Category: Employer Focus, diversity, equality, Network Rail, travel and leisure, archivist
100 Years of women in Transport.
Vicky's main responsibilities are to collect and preserve records relating to Network Rail, which will document the railway story for future generations.
How did you enter the transport industry?
I have always been interested in the railway so when the Archivist role for Network Rail was advertised seven years ago, I jumped at the chance to be able to build an archive which will document the railway story in the first part of the 21st century. I’m very fortunate to have had a great career in archives and records management. I started work at the Cheshire Record Office and have also worked for archive services at BP, the National Railway Museum, York University and North Yorkshire Archives.
What does your job involve?
My main responsibilities are to collect and preserve records relating to Network Rail that are to be kept permanently. This is so the business has a record of the key decisions, actions and communications it makes, but it will also tell the story of how Network Rail has managed the development, maintenance and operation of the railway for future generations. I also manage a collection of historical engineering drawings dating back to the very earliest days of the railway which chart the development of the most iconic structures on our network. The most challenging aspect of my role is engaging colleagues with the importance of archives that have been created in the last 10-15 years. We are a young company which has a large 19th century inheritance, but what I do as an archivist isn’t always about Victorian history. It is much more about collecting and preserving records, now primarily digital, that will show how we made our decisions, took our actions and communicated to our stakeholders as an organisation.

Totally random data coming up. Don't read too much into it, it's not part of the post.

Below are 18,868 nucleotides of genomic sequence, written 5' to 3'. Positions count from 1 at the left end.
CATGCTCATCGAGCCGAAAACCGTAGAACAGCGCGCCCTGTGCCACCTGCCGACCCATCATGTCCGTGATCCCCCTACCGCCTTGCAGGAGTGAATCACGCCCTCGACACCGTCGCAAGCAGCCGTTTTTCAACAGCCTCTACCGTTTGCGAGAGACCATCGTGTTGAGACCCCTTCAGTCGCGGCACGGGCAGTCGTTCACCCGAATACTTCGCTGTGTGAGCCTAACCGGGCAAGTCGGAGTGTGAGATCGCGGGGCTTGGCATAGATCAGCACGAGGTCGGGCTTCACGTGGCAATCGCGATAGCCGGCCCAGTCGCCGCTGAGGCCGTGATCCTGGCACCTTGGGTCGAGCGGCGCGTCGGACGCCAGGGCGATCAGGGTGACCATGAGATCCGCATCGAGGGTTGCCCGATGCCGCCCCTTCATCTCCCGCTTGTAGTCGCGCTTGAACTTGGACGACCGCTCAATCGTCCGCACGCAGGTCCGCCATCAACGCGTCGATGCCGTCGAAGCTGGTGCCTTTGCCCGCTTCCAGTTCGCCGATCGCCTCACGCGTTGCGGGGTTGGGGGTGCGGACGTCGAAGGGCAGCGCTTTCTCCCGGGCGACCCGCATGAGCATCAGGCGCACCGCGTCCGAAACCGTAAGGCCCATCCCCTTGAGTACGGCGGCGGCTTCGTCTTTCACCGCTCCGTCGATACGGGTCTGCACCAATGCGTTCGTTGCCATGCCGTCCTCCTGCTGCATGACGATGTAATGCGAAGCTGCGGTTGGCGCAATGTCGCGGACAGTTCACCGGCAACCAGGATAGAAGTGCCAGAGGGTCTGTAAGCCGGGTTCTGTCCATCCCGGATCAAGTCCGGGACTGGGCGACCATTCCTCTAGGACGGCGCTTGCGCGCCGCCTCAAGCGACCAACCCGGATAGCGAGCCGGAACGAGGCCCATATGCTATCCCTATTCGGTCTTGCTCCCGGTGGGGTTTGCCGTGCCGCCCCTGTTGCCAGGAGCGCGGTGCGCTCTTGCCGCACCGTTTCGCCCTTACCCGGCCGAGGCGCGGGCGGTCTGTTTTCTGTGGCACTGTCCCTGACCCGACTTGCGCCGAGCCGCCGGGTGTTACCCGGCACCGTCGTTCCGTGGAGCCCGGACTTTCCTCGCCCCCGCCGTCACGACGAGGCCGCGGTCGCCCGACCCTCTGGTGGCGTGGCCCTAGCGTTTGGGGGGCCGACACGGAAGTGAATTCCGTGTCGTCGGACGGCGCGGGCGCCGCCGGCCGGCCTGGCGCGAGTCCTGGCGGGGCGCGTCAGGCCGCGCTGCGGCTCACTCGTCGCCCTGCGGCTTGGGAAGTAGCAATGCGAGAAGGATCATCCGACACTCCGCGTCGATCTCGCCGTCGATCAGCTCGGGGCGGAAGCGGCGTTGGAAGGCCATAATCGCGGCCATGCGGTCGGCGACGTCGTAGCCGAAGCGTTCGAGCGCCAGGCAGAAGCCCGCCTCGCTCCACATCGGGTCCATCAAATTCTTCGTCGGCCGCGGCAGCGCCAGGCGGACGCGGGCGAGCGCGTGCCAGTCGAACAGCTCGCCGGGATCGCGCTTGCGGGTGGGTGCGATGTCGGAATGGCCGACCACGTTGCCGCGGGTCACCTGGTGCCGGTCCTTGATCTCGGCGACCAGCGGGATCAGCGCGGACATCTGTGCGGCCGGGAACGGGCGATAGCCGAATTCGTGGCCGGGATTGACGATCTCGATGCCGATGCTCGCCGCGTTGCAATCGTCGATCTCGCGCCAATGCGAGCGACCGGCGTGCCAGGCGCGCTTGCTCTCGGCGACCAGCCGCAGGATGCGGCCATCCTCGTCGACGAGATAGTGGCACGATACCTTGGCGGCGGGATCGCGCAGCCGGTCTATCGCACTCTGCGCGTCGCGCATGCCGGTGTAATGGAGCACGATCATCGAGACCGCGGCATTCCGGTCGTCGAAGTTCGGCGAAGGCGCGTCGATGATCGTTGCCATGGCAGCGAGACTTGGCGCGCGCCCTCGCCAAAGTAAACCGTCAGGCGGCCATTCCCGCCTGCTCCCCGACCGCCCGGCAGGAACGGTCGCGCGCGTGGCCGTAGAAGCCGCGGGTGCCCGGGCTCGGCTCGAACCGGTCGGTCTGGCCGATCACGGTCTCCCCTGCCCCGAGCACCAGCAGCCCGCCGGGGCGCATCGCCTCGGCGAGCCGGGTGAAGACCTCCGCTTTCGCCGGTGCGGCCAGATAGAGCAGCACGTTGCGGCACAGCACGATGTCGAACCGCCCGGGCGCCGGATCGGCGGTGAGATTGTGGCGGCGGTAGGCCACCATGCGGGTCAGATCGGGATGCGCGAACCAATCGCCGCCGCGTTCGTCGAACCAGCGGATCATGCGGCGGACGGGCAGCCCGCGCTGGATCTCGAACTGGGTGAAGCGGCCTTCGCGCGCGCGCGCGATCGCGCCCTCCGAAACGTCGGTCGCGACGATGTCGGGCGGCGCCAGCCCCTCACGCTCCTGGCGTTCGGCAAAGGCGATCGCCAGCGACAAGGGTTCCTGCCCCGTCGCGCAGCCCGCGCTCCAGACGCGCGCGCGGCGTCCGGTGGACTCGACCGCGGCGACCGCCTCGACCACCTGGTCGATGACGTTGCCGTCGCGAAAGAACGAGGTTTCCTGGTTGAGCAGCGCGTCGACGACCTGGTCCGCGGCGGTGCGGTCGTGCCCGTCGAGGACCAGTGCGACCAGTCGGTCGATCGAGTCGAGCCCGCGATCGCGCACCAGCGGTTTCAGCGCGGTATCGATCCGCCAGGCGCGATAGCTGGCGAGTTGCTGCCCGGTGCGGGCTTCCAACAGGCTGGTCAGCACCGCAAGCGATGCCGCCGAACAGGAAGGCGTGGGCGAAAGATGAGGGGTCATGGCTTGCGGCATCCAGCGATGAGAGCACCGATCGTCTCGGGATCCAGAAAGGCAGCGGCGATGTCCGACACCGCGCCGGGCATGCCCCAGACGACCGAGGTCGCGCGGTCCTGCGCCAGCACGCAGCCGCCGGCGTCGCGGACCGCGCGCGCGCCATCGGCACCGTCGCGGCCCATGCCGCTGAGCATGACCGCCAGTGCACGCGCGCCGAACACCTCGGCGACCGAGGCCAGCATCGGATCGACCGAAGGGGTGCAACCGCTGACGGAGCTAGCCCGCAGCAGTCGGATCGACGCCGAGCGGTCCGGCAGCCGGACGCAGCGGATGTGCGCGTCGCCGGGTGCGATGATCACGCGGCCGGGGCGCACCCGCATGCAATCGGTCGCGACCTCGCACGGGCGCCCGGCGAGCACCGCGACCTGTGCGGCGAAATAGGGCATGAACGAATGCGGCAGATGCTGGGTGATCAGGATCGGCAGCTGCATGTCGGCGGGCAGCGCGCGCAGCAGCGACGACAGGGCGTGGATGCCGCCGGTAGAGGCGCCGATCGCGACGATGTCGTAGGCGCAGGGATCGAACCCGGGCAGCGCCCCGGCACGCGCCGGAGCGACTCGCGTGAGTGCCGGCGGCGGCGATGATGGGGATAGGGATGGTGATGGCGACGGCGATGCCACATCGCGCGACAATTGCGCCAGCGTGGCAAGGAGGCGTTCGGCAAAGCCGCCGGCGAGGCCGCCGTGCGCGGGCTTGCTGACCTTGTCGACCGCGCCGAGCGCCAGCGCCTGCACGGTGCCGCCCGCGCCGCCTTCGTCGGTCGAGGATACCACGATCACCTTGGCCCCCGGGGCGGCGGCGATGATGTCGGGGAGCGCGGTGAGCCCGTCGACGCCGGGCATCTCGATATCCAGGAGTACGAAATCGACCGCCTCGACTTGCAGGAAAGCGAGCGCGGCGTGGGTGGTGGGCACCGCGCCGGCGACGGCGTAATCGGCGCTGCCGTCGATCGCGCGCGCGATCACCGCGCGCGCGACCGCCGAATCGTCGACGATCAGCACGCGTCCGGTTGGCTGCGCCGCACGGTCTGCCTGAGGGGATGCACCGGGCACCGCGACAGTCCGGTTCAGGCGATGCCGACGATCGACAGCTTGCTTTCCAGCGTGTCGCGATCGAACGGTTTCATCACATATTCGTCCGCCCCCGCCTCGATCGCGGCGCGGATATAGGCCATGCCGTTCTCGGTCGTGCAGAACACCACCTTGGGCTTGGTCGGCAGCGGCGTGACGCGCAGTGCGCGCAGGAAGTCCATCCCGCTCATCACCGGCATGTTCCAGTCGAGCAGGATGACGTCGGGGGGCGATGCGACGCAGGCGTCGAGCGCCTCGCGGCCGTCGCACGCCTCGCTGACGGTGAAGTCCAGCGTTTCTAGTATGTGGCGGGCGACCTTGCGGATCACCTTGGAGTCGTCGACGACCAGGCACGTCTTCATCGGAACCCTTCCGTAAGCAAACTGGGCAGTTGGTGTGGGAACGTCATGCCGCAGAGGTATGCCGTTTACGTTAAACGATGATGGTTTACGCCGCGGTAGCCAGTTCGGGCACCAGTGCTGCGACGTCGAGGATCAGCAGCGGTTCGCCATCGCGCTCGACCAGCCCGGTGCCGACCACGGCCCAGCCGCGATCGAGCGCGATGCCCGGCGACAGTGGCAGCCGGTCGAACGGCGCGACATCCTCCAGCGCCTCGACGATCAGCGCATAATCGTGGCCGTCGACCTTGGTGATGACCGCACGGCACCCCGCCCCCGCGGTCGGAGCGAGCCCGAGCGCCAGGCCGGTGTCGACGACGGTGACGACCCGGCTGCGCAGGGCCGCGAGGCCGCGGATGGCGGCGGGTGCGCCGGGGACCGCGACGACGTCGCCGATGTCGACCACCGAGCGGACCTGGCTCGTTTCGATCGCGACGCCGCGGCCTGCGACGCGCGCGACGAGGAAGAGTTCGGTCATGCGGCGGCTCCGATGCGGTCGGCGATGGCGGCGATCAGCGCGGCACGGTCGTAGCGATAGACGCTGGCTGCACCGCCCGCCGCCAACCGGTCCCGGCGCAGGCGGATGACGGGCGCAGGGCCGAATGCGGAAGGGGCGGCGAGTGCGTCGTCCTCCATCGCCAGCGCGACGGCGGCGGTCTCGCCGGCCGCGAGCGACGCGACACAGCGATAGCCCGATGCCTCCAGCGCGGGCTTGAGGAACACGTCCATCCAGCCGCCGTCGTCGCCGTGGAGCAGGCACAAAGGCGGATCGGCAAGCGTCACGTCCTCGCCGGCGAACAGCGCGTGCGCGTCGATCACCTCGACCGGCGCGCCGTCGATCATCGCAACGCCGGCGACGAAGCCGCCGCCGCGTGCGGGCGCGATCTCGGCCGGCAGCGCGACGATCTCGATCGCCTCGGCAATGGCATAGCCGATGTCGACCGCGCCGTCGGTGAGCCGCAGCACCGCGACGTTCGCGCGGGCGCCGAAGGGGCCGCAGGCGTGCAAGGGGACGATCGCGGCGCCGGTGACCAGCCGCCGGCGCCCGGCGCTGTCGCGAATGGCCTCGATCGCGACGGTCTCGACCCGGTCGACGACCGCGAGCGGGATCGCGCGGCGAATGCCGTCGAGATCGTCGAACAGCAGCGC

Why do you like working in transport?
The railway is something that impacts everyone; whether you travel by it every day, you work for it, you live near it, you remember a favourite journey from your childhood or you have a railway ancestor. Being able to engage people in that story is a great thing.
What achievement are you most proud of?
Achieving Archive Accreditation for the Network Rail Corporate Archive; we were the first business archive in the country to achieve this award which is recognition of the service from national bodies and professional peers. Also the creation and launch of the virtual archive site where we can showcase the history of our railway engineering to a worldwide audience: www.networkrail.co.uk/virtualarchive
What would your advice be to someone interested in your role?
Getting good experience in both historical archives and modern records management environments has stood me in good stead in my role at Network Rail. I have also found that if you are passionate and positive about what you do and your subject - in this case the railway and the story of its operation and development - it goes a long way.
How can we attract more young people into the industry?
I would engage them in the fact that a career in transport isn’t just about engineering; a career in transport is about opportunities in a wide range of disciplines and there are so many different ways in which you can contribute and get involved.
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